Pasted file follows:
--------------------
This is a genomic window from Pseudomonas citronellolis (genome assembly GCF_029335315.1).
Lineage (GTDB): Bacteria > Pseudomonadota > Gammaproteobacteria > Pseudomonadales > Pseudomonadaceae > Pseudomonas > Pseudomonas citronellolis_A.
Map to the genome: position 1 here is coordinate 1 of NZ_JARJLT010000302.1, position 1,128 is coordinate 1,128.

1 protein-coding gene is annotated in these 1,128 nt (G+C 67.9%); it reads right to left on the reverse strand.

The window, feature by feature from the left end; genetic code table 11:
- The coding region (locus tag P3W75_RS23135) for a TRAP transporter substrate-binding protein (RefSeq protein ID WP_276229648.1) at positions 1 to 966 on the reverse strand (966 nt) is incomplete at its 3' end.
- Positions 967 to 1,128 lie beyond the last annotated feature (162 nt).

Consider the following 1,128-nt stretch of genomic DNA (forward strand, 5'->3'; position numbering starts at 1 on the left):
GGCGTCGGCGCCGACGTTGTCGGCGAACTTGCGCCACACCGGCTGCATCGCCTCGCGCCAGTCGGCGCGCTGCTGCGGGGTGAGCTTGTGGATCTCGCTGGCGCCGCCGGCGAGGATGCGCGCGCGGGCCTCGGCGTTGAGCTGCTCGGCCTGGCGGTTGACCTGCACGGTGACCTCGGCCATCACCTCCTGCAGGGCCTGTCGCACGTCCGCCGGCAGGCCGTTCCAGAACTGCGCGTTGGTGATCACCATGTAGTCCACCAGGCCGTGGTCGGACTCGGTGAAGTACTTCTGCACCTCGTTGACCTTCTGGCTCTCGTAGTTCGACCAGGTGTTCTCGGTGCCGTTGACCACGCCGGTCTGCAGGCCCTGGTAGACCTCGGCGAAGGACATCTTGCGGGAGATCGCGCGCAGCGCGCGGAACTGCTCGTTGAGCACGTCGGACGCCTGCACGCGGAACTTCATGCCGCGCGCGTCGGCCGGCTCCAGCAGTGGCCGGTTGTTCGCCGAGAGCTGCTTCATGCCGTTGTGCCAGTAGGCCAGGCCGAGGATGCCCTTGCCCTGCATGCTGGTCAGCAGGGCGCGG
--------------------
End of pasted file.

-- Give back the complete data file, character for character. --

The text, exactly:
This is a genomic window from Pseudomonas citronellolis (genome assembly GCF_029335315.1).
Lineage (GTDB): Bacteria > Pseudomonadota > Gammaproteobacteria > Pseudomonadales > Pseudomonadaceae > Pseudomonas > Pseudomonas citronellolis_A.
Map to the genome: position 1 here is coordinate 1 of NZ_JARJLT010000302.1, position 1,128 is coordinate 1,128.

1 protein-coding gene is annotated in these 1,128 nt (G+C 67.9%); it reads right to left on the reverse strand.

The window, feature by feature from the left end; genetic code table 11:
- The coding region (locus tag P3W75_RS23135) for a TRAP transporter substrate-binding protein (RefSeq protein ID WP_276229648.1) at positions 1 to 966 on the reverse strand (966 nt) is incomplete at its 3' end.
- Positions 967 to 1,128 lie beyond the last annotated feature (162 nt).

Consider the following 1,128-nt stretch of genomic DNA (forward strand, 5'->3'; position numbering starts at 1 on the left):
GGCGTCGGCGCCGACGTTGTCGGCGAACTTGCGCCACACCGGCTGCATCGCCTCGCGCCAGTCGGCGCGCTGCTGCGGGGTGAGCTTGTGGATCTCGCTGGCGCCGCCGGCGAGGATGCGCGCGCGGGCCTCGGCGTTGAGCTGCTCGGCCTGGCGGTTGACCTGCACGGTGACCTCGGCCATCACCTCCTGCAGGGCCTGTCGCACGTCCGCCGGCAGGCCGTTCCAGAACTGCGCGTTGGTGATCACCATGTAGTCCACCAGGCCGTGGTCGGACTCGGTGAAGTACTTCTGCACCTCGTTGACCTTCTGGCTCTCGTAGTTCGACCAGGTGTTCTCGGTGCCGTTGACCACGCCGGTCTGCAGGCCCTGGTAGACCTCGGCGAAGGACATCTTGCGGGAGATCGCGCGCAGCGCGCGGAACTGCTCGTTGAGCACGTCGGACGCCTGCACGCGGAACTTCATGCCGCGCGCGTCGGCCGGCTCCAGCAGTGGCCGGTTGTTCGCCGAGAGCTGCTTCATGCCGTTGTGCCAGTAGGCCAGGCCGAGGATGCCCTTGCCCTGCATGCTGGTCAGCAGGGCGCGG